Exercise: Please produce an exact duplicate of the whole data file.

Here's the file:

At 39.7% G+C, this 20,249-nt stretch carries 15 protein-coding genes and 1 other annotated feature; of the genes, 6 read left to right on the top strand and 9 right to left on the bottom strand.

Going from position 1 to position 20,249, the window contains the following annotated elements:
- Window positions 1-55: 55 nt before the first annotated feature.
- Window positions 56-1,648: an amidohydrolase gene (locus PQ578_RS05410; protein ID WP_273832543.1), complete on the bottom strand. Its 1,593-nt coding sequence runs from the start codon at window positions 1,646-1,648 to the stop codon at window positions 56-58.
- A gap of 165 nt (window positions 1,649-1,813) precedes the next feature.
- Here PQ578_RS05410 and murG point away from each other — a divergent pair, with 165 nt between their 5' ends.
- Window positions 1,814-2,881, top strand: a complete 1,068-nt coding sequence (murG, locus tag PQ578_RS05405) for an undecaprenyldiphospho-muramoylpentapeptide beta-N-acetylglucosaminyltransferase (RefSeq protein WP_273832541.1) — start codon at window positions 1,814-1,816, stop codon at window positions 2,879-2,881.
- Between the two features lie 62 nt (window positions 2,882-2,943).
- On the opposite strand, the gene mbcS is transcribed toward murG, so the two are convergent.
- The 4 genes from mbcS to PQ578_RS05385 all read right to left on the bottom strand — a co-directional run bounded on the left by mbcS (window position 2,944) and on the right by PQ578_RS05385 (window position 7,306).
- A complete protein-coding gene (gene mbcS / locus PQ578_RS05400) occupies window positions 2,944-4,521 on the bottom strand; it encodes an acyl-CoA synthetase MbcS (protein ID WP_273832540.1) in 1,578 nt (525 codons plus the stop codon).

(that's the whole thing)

At 39.7% G+C, this 20,249-nt stretch carries 15 protein-coding genes and 1 other annotated feature; of the genes, 6 read left to right on the top strand and 9 right to left on the bottom strand.

Going from position 1 to position 20,249, the window contains the following annotated elements:
- Window positions 1-55: 55 nt before the first annotated feature.
- Window positions 56-1,648: an amidohydrolase gene (locus PQ578_RS05410; protein ID WP_273832543.1), complete on the bottom strand. Its 1,593-nt coding sequence runs from the start codon at window positions 1,646-1,648 to the stop codon at window positions 56-58.
- A gap of 165 nt (window positions 1,649-1,813) precedes the next feature.
- Here PQ578_RS05410 and murG point away from each other — a divergent pair, with 165 nt between their 5' ends.
- Window positions 1,814-2,881, top strand: a complete 1,068-nt coding sequence (murG, locus tag PQ578_RS05405) for an undecaprenyldiphospho-muramoylpentapeptide beta-N-acetylglucosaminyltransferase (RefSeq protein WP_273832541.1) — start codon at window positions 1,814-1,816, stop codon at window positions 2,879-2,881.
- Between the two features lie 62 nt (window positions 2,882-2,943).
- On the opposite strand, the gene mbcS is transcribed toward murG, so the two are convergent.
- The 4 genes from mbcS to PQ578_RS05385 all read right to left on the bottom strand — a co-directional run bounded on the left by mbcS (window position 2,944) and on the right by PQ578_RS05385 (window position 7,306).
- A complete protein-coding gene (gene mbcS / locus PQ578_RS05400) occupies window positions 2,944-4,521 on the bottom strand; it encodes an acyl-CoA synthetase MbcS (protein ID WP_273832540.1) in 1,578 nt (525 codons plus the stop codon).